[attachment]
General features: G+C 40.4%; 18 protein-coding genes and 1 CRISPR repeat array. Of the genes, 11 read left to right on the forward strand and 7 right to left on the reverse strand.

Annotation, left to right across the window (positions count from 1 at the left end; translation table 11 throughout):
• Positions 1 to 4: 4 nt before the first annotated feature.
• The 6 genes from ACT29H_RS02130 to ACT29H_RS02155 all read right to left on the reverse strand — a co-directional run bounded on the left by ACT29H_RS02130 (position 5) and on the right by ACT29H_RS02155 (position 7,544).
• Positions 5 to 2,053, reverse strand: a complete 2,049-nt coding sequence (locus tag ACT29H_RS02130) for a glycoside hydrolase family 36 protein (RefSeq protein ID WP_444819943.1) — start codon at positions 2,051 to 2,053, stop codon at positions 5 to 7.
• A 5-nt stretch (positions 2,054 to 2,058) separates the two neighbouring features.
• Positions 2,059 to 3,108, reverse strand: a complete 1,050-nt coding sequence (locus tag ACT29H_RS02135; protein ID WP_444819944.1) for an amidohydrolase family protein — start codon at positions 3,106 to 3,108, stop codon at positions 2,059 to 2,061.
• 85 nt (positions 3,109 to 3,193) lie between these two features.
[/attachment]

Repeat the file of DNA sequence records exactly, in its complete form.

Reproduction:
General features: G+C 40.4%; 18 protein-coding genes and 1 CRISPR repeat array. Of the genes, 11 read left to right on the forward strand and 7 right to left on the reverse strand.

Annotation, left to right across the window (positions count from 1 at the left end; translation table 11 throughout):
• Positions 1 to 4: 4 nt before the first annotated feature.
• The 6 genes from ACT29H_RS02130 to ACT29H_RS02155 all read right to left on the reverse strand — a co-directional run bounded on the left by ACT29H_RS02130 (position 5) and on the right by ACT29H_RS02155 (position 7,544).
• Positions 5 to 2,053, reverse strand: a complete 2,049-nt coding sequence (locus tag ACT29H_RS02130) for a glycoside hydrolase family 36 protein (RefSeq protein ID WP_444819943.1) — start codon at positions 2,051 to 2,053, stop codon at positions 5 to 7.
• A 5-nt stretch (positions 2,054 to 2,058) separates the two neighbouring features.
• Positions 2,059 to 3,108, reverse strand: a complete 1,050-nt coding sequence (locus tag ACT29H_RS02135; protein ID WP_444819944.1) for an amidohydrolase family protein — start codon at positions 3,106 to 3,108, stop codon at positions 2,059 to 2,061.
• 85 nt (positions 3,109 to 3,193) lie between these two features.